Successful Generational Transitions: Building Trust and Flexibility into Your Work with Families
Generational transitions are a natural part of family philanthropy—trusting the next generation to honor established values and traditions while asserting their own leadership. Many families seek guidance from philanthropic advisors to find the right balance of implementing changes and maintaining the status quo.
In the webinar Successful Generational Transitions, staff members from the Seattle Foundation and the Community Foundation for Greater Atlanta shared techniques for smoother transitions. Key to all of this work is understanding the skills staff need to manage transitions effectively, recognizing the family dynamics involved in succession, and identifying processes that help families think about the future and plan for changes.
The speakers provided fantastic guidance for other advisors and staff working to engage different generations effectively. Here are four takeaways from the webinar that will guide advisors through truly successful generational transitions.
Transitions need time and trust
Lauren Domino, Director of Donor Stewardship & Engagement at Seattle Foundation, opened the call by sharing two major themes they’ve identified when working with families: time and trust. It takes time to grow authentic, trusting relationships with families—and for advisors to recognize that they are outsiders to the family. “We’re not going to accomplish much unless they trust us, and sometimes it takes time to build that trust so that there’s buy-in for doing this work,” Lauren says.
The Community Foundation for Greater Atlanta has prioritized time and trust in their work as well. Barrett Coker Krise, Senior Philanthropic Officer, has seen plenty of recent activity in donor families as Baby Boomers shift their philanthropy to younger generations. “It is really important to allow the families you’re working with to move in that space, to reassure them and be a constant so that when they are ready, they know the foundation is there to support them and help engage with their families,” Barrett notes.
Slow down in order to go far
Not only do advisors need to build relationships and trust over time, much of the work can be naturally slow-moving. Stephen Robinson, Philanthropic Advisor at the Seattle Foundation, shared that “we have to slow down in order to go far.” It is essential to understand the values of each individual as well as the collective values of the family, and then connect those values to grantmaking. “At a high level, you can see that we go through first helping the family to understand itself, and then secondly create a bridge between the family and the community that it hopes to serve,” Stephen shares.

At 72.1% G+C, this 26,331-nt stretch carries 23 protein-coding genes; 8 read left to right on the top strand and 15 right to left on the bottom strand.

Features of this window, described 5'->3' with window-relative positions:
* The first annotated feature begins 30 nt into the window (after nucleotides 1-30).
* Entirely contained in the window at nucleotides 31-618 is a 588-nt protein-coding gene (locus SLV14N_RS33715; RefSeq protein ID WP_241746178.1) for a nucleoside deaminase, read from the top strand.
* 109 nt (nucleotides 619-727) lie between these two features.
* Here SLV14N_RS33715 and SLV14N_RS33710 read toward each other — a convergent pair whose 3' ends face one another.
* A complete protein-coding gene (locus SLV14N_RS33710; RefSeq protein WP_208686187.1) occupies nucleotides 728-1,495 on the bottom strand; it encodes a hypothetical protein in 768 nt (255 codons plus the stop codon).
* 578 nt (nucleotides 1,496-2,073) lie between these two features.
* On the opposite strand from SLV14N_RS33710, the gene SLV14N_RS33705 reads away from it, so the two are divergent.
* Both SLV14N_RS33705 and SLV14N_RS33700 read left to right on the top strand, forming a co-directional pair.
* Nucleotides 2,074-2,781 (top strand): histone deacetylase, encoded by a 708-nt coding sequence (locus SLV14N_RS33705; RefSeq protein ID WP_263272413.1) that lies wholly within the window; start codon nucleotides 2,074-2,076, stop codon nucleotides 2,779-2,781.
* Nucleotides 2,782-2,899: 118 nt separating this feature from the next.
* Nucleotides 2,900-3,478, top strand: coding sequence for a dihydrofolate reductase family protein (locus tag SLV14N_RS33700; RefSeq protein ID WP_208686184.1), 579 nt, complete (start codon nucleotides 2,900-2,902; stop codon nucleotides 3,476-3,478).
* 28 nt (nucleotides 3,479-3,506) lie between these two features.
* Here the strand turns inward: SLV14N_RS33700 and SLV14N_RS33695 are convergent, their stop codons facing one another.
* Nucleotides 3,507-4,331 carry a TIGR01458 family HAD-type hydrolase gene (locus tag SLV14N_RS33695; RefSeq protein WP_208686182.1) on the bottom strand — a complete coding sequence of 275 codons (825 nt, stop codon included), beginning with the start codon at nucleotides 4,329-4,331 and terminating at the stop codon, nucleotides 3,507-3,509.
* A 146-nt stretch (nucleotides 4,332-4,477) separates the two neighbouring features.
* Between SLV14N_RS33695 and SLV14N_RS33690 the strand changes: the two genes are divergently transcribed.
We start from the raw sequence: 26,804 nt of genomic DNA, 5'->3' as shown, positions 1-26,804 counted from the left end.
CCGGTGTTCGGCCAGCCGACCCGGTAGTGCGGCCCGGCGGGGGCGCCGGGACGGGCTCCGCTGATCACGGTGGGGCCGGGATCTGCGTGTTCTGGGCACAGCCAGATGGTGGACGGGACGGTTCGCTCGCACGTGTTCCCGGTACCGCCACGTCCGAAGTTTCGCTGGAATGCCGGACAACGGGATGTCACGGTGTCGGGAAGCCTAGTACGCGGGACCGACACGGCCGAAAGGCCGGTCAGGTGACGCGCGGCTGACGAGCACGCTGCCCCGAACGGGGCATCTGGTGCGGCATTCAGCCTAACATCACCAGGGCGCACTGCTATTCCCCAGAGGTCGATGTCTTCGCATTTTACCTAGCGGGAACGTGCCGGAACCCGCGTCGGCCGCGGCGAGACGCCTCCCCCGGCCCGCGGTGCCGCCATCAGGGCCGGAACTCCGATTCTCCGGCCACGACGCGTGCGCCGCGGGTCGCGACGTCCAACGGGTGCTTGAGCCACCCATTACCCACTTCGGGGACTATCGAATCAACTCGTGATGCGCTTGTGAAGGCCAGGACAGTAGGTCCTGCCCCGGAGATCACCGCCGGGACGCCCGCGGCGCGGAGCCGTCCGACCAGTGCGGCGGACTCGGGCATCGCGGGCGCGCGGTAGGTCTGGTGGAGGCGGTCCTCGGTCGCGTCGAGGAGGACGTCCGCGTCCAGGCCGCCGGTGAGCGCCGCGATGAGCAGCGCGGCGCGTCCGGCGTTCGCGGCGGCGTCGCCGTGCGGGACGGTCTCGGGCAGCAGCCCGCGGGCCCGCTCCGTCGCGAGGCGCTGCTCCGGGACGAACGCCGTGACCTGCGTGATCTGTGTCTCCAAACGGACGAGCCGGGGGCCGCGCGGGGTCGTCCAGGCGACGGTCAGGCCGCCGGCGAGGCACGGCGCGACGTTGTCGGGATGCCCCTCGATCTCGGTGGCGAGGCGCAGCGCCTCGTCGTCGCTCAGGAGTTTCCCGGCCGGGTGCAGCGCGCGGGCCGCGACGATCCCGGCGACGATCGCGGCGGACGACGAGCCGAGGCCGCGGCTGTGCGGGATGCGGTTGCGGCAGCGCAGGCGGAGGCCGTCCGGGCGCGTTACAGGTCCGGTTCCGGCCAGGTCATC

Spending time with a family to build trust and to have deep—sometimes difficult—conversations about values is critically important to ensuring a smooth leadership transition in the future. Deliberately making space for these values discussions takes time, but is invaluable to the process later on.
Families need different types of support over time, and being able to adapt to these changes will help families transition more smoothly. Kathleen Wagner, Senior Philanthropic Officer at the Community Foundation for Greater Atlanta, discussed a family looking to shift grantmaking over to the next generation without future grantmaking priorities defined. Kathleen structured their first family meeting as intentionally broad—including a shared values exercise, review of former giving priorities, and a wide-ranging conversation on future grantmaking. This flexible structure allowed the family to convene over multiple large topics and move closer to consensus.
Creating moments for re-evaluation and change is another part of successful transitions. “You still need to have some space for re-evaluation [and] for keeping that innovation, because what works with one generation maybe doesn’t work with the next one or exactly in the same way,” Barrett added.
Barrett discussed another fund designed so family participation is entirely optional. Every person in the family was invited to participate, with the ability to opt in and out as desired. Building in that flexibility with a “door is always open” policy has allowed family members to be involved at different times and at different levels, and helped the next generation become engaged at their own pace.
Integrate the transition as early as possible
Including succession planning earlier in donor conversations is another part of building a smoother transition. For many of the bequests now coming to fruition for the Seattle Foundation, there is little documentation to guide the transitions, which can make the process challenging. After reflecting on their work with families, the Foundation is now incorporating transition planning into donor conversations at the outset. “The one big lesson we would say is to get ahead of problems—really think about how your organization can integrate this transition planning, particularly in your bequest processes,” Lauren says.
The reflections from Seattle and Atlanta staff mirrored one another: it takes consistent and deliberate effort to manage a transition amongst family members. Building trust with families is essential—creating authentic relationships over time and exploring the family’s core values are equally important aspects of that trust. Families need flexibility as their circumstances change, and integrating succession planning earlier is deeply beneficial to all involved. With the right knowledge and tools in mind, advisors can be invaluable guides through this work.